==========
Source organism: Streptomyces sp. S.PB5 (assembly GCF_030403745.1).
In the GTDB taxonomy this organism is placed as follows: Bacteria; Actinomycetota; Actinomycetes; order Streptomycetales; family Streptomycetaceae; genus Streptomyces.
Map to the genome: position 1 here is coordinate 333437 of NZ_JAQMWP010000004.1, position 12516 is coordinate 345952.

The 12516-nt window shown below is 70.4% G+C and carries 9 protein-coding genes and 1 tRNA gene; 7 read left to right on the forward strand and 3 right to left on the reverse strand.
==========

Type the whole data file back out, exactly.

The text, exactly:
Source organism: Streptomyces sp. S.PB5 (assembly GCF_030403745.1).
In the GTDB taxonomy this organism is placed as follows: Bacteria; Actinomycetota; Actinomycetes; order Streptomycetales; family Streptomycetaceae; genus Streptomyces.
Map to the genome: position 1 here is coordinate 333437 of NZ_JAQMWP010000004.1, position 12516 is coordinate 345952.

The 12516-nt window shown below is 70.4% G+C and carries 9 protein-coding genes and 1 tRNA gene; 7 read left to right on the forward strand and 3 right to left on the reverse strand.